All people are in despair unless they are "true Christians" (and true Christians are very rare). This is not a depressing thought. Rather, the universality of despair indicates that spirituality is a universal quality of human beings.
People may be in despair even if they are not aware that they are in despair. People may be ill but have symptoms only a physician would recognize; similarly, people may be in despair and not know it. Yet whereas a physician could presumably give a patient a clean bill of health, despair may always be lurking beneath appearances. Moreover, whereas physical illnesses can be cured once and for all, despair can always come back to plague a person despite past efforts to overcome it.
Most people go through life concerned only with petty physical and material cares. Yet whether or not one is in despair is the only question of "eternal" significance.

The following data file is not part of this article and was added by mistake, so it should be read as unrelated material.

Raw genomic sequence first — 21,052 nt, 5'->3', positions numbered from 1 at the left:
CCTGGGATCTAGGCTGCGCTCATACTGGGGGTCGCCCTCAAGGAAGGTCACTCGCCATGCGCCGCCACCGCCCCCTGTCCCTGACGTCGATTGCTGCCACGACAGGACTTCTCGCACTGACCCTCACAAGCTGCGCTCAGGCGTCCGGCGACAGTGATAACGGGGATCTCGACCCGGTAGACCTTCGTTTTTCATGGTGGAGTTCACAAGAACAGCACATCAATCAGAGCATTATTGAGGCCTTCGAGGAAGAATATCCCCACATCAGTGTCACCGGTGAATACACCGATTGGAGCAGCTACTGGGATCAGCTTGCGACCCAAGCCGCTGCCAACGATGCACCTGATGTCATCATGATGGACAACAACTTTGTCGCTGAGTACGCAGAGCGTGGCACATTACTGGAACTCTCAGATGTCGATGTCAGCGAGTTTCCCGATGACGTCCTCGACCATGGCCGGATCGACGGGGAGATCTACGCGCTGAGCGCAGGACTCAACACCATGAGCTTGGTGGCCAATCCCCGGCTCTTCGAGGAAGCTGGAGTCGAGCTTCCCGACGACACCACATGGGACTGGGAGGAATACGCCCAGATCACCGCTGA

As its title suggests, the main point of Part I.B. ("The Universality of this Sickness") is that despair is a universal condition, whether or not people are aware of it. The only people who are not in despair are those who are aware of despair and combat it with all their energy.
Part I.B. also makes clear that there is a strong link between despair and Christianity. Kierkegaard stresses that despair is the only concern of importance to "eternity." This implies that rooting out despair is the qualification for the eternal life that Christ promised.